We followed the recommendation from JK's mom and canned the jars of sauce in the pressure cooker. Her cooker holds 4 of the 500 mL jars at one time. A cloth at the bottom of the pot minimizes the 'knocking'. When canning in a pressure cooker, the jars are only halfway submersed in water.

The length of time in the pressure cooker depends on the size of the cooker, how many jars are in the cooker, the size of the jars, what your are canning and the altitude of your kitchen. It is best to go to reputable books and websites to find the right length of cooking time for your situation. There are guidelines available from reputable sources such as canning supply companies, university food sciences programs and government food safety agencies. What you will see in these guidelines is that using a pressure cooker takes less time than the conventional hot water bath technique. The trade off is that the big canning pots can usually hold more jars at one time.

When the process was done, we placed the hot jars on a tea towel to cool. Within minutes we were hearing the music of the lids popping and completing their seal. It is important to not tip the jars. Always keep them upright.

Let the jars rest for 24 hours. Before storing, check the seals. If some jars did not seal, they should go to the fridge to be the first used. Treat as you would the contents of an opened jar. Check the screw bands and tighten if loose. Store in a cool, dry location in your home. Many sources said that canned tomatoes are safe for up to a year if their seals are still intact.

End result:
I am guessing we started with about 40 to 45 pounds of tomatoes.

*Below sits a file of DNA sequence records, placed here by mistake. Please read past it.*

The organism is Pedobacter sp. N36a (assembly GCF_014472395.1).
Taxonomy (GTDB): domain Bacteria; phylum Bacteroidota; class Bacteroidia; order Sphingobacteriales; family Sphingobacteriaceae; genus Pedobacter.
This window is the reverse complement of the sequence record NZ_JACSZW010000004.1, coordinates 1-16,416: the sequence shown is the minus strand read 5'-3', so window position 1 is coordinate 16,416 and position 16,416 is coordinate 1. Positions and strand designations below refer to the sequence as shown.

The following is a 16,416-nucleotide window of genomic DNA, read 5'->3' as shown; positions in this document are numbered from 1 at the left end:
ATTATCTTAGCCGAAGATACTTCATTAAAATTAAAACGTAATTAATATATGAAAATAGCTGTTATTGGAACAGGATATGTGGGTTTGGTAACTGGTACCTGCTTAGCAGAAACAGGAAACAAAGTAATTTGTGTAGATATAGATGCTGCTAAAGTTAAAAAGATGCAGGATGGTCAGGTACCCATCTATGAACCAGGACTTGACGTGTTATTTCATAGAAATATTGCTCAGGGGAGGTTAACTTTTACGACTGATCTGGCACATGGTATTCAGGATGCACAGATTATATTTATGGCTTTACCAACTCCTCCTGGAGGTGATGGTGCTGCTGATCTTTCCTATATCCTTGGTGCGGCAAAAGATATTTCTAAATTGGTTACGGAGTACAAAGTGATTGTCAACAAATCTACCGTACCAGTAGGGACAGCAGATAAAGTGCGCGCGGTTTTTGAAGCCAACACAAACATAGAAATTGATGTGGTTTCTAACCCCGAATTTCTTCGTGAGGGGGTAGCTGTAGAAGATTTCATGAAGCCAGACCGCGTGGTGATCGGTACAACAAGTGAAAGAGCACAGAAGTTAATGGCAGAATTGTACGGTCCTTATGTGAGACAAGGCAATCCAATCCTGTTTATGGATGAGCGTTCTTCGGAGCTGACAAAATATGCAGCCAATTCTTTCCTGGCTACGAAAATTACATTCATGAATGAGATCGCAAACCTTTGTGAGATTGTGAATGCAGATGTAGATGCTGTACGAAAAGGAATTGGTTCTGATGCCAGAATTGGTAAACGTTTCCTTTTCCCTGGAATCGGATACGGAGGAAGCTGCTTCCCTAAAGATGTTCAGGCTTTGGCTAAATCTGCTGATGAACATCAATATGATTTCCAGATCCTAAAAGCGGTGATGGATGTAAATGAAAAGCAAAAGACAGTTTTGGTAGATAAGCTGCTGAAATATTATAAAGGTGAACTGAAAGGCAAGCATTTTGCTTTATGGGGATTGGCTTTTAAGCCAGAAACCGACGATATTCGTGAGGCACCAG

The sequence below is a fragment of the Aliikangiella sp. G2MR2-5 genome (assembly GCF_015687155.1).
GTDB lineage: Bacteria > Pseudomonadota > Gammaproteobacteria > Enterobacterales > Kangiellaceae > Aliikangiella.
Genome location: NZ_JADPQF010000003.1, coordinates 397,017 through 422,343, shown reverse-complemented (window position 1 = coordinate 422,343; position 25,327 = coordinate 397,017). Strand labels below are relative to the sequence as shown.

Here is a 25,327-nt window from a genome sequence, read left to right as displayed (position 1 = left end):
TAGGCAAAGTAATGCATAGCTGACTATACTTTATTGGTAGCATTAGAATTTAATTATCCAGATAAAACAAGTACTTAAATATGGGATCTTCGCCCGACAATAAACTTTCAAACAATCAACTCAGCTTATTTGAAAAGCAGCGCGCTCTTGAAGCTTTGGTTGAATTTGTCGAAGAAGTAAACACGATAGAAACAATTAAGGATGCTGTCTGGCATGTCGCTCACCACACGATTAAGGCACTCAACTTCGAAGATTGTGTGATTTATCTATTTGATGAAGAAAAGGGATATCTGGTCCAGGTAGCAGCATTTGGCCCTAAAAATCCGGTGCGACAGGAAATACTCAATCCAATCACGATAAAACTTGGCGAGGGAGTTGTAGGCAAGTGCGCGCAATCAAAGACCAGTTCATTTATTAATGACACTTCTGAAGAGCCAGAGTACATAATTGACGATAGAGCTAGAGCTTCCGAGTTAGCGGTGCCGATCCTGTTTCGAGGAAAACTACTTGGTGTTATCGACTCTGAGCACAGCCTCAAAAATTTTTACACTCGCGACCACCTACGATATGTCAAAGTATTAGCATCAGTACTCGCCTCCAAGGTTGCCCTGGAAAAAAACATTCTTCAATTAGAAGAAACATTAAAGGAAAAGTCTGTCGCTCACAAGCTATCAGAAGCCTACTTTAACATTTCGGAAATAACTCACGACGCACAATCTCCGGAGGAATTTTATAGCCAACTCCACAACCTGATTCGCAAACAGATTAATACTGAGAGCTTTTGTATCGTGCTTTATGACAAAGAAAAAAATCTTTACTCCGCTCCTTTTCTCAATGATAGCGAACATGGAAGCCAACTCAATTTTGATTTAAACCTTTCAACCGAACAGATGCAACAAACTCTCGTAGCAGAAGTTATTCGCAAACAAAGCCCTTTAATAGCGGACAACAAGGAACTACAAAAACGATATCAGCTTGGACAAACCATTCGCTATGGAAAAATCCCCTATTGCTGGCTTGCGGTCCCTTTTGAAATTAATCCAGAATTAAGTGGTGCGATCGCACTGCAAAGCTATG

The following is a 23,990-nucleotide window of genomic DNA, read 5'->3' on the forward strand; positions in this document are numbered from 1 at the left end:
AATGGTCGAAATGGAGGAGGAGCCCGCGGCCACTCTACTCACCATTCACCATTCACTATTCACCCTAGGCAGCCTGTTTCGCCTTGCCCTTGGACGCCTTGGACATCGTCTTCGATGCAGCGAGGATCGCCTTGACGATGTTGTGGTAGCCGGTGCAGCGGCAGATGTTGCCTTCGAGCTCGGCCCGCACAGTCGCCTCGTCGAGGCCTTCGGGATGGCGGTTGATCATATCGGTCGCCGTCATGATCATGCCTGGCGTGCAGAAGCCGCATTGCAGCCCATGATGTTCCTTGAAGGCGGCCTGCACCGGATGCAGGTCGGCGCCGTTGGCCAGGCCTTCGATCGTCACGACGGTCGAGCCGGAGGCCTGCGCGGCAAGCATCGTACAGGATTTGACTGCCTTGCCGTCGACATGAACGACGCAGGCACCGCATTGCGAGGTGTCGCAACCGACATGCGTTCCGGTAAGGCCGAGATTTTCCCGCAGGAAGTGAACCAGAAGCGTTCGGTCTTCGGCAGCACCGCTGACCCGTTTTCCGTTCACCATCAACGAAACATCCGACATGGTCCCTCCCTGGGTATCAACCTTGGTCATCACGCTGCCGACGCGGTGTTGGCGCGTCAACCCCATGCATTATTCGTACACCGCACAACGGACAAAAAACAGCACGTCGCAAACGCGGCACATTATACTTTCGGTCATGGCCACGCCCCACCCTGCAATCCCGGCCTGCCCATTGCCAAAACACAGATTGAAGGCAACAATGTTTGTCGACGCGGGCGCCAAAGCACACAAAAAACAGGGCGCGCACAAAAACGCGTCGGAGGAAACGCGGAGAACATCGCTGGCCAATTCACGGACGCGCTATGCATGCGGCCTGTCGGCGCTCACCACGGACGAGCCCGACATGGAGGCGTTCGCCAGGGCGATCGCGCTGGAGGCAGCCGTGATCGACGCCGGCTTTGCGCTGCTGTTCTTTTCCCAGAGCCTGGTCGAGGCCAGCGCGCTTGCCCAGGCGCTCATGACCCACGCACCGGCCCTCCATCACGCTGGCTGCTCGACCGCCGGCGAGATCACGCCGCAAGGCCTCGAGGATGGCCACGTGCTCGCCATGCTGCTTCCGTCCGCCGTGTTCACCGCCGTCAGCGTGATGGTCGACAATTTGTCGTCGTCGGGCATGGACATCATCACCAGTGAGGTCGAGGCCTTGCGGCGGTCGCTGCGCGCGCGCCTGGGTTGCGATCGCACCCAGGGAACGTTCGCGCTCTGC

We ended up with:
20 jars (500 mL) thick tomato sauce.
10 jars (500 mL) tomato juice.

What I Learned and Why I Now Feel Smarter:
The pressure cooker worked really well for cooking up the tomatoes for the sauce. It was so fast. Also, it seemed to leave more flavour in the pulp and curtailed flavour seeping out to the separating juice. (This is why it is important to minimize disturbing the stewed fruit before straining.)

The food mill created a wonderful consistency to the sauce. It nearly eliminated the seeds and skins. Because of this, it seriously cut down on the prep time - no skinning or seeding required beforehand.

Using the pressure cooker for canning required less time (although it meant working in smaller batches). Using a pressure cooker for canning is considered more safe because of the high temperatures it can create.

Straining the juice off the lightly stewed tomatoes before running them through the food mill had two pluses. First, it gave us another product to can for later use, instead of having the excess juice vaporize and drift out my hood fan. Secondly, it took less time and gas to reduce the sauce to the desired consistency. When canning, time is gold.

500 mL jars are easier to handle and not too tall in the pressure cooker when canning. They suit our family size for most cooking needs.

The bonus jars of juice will make great additions to soup and also for cooking Spanish rice.

I have canned tomatoes before and will likely do it again. I do struggle with the idea though, because of the time involved and knowing how cheaply you can purchase a can of tomatoes. On the other hand there is great satisfaction that comes from knowing the farmer who grew my tomatoes. So was it worth it? It won't be until we taste the tomato sauce this winter that we will know for sure.

I have become a pressure cooker convert and have shed my feelings of intimidation. I am now looking longingly at Kuhn Rikon's website.

Although canning tomatoes is serious business, going into it understanding proper food safety, it is easy to do.

Canning tomatoes with an epicurean enthusiast is WAY more fun than doing it alone.

[Notice the 3 square jars in the front row. My VERY old Mason jars still in circulation.]